‘Hello, Jack’: Iranian FM blasts Twitter for blocking real Iranians as ‘bots’
Iranian Foreign Minister Mohammad Javad Zarif has accused Twitter of “shuttering” the accounts of Iranians after misidentifying them as ‘bots’ involved in influence campaigns.
“Twitter has shuttered accounts of real Iranians, including TV presenters and students, for supposedly being part of an ‘influence op,’” the minister wrote on Twitter on Sunday.
In his post, Zarif tagged Twitter CEO and co-founder Jack Dorsey, suggesting that the tech giant should instead monitor “actual bots” used for “regime change” propaganda, unleashed against the Iranian government.
Hello @Jack. Twitter has shuttered accounts of real Iranians, incl TV presenters & students, for supposedly being part of an 'influence op'. How about looking at actual bots in Tirana used to prop up 'regime change' propaganda spewed out of DC? #YouAreBotshttps://t.co/dTs0diYrM4— Javad Zarif (@JZarif) September 16, 2018
Last month, Twitter blocked nearly 300 accounts for “engaging in coordinated manipulation,” many of which, according to the company, “originated” from Iran.
Working with our industry peers today, we have suspended 284 accounts from Twitter for engaging in coordinated manipulation. Based on our existing analysis, it appears many of these accounts originated from Iran.— Twitter Safety (@TwitterSafety) August 22, 2018
Cybersecurity firm FireEye, which analyzed Iranian activity on the social media platform, claimed that Tehran used fake accounts to spread “anti-Saudi, anti-Israeli, and pro-Palestinian themes” among the US, British, Latin American and Middle Eastern audience. The fake accounts had also allegedly supported Iran’s stance on the 2015 nuclear deal or Joint Comprehensive Plan of Action, after President Donald Trump withdrew from the agreement in May.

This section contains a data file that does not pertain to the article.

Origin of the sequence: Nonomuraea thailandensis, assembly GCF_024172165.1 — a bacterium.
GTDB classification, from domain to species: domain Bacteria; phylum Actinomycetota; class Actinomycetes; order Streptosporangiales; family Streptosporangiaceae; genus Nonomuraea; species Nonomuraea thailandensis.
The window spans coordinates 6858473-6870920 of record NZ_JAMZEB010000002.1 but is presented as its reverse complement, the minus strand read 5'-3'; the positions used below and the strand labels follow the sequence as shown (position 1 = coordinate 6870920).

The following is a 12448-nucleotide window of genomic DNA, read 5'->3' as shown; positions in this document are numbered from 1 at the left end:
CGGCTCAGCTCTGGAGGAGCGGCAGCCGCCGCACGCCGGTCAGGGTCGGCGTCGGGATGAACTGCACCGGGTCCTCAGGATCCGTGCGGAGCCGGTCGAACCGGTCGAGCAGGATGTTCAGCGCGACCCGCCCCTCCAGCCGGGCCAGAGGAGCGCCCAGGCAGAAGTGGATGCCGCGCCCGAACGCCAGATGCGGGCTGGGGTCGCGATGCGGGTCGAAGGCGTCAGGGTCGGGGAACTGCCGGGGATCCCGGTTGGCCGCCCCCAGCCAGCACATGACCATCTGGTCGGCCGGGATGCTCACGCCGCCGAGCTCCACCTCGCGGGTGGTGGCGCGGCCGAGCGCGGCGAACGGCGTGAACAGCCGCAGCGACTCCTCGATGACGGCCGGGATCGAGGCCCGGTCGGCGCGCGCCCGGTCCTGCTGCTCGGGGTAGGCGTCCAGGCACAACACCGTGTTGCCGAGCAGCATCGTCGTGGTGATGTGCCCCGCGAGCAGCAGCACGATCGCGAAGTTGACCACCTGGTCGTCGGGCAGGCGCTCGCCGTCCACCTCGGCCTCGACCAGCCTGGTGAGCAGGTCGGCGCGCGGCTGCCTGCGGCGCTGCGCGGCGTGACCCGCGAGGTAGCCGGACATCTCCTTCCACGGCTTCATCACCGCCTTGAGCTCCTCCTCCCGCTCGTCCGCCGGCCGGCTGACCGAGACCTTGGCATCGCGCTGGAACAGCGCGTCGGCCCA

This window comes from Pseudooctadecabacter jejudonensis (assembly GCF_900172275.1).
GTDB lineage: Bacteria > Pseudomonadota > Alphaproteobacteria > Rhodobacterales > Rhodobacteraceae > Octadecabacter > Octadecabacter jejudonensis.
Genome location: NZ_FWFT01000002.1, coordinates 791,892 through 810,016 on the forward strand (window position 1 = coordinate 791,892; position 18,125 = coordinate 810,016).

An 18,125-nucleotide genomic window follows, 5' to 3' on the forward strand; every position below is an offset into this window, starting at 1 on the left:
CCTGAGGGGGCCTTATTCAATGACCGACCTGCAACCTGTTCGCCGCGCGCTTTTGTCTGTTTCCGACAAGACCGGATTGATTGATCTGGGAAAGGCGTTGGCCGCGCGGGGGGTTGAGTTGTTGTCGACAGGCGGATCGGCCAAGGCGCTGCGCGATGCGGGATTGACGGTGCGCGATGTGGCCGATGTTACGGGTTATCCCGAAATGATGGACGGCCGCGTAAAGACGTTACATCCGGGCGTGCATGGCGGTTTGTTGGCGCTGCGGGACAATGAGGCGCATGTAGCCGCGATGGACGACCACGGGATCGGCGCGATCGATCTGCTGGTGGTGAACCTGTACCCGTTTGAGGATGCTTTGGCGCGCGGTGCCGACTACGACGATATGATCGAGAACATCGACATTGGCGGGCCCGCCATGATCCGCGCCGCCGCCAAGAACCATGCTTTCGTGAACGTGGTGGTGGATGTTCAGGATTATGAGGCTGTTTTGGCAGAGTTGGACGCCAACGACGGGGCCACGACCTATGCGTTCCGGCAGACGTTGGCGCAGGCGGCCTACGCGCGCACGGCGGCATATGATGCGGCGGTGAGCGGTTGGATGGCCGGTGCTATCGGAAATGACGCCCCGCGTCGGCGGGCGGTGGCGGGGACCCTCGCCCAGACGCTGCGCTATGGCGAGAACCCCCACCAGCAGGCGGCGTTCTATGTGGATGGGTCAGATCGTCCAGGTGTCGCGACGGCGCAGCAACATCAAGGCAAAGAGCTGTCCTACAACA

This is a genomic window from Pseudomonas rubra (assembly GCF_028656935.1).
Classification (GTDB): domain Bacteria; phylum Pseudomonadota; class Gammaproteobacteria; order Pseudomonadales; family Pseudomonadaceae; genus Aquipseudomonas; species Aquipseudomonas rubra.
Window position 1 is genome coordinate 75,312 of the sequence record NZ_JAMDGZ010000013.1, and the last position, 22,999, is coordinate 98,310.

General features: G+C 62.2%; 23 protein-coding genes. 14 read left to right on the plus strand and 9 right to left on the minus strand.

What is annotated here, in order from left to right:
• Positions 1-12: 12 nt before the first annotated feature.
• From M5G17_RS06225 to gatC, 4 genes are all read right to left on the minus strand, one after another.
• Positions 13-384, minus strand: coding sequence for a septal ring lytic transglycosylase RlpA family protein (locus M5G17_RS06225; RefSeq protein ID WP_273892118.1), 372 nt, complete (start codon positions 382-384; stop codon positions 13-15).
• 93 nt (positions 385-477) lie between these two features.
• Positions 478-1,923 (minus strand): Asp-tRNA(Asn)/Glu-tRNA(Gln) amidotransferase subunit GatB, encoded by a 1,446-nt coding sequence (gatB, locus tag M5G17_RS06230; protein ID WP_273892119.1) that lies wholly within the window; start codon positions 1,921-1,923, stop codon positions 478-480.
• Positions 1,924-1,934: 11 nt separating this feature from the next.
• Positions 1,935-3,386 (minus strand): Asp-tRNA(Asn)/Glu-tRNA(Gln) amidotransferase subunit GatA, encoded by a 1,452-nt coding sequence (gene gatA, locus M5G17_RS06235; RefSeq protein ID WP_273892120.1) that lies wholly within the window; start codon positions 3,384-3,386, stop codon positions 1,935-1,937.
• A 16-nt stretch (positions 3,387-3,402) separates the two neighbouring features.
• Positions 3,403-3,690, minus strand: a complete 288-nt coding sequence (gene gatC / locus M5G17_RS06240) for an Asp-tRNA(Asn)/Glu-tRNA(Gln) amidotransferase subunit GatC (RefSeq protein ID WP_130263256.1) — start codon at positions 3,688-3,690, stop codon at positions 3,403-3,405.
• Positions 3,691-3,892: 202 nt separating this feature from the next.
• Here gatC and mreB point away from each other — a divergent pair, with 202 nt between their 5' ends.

Iran had denied all allegations of using covert information campaigns on social media. “Such claims are ridiculous and are part and parcel of US public calls for regime change in Iran, and are an abuse of social media platforms,” Alireza Miryousefi, spokesperson for the Iranian Mission to the UN, said in August.
At the same time, according to a report by Al Jazeera that was cited by Zarif, Twitter has many active users with few followers and generic profile pictures who tweet “almost exclusively in opposition” to the Iranian government and support the exiled opposition group, the Mujahedin-e Khalq (MEK).
Over the recent months, Twitter has been subject to scrutiny and criticism for the way it suspends users. US politicians blasted the company for not doing enough to stop the alleged ‘Russian disinformation campaign’ and hate speech, while conservative outlets and activists accused Twitter employees of having anti-conservative bias.
Twitter’s CEO Jack Dorsey denied any bias within the company, but admitted that Twitter had in the past been “terrible” at explaining its policies to the public.
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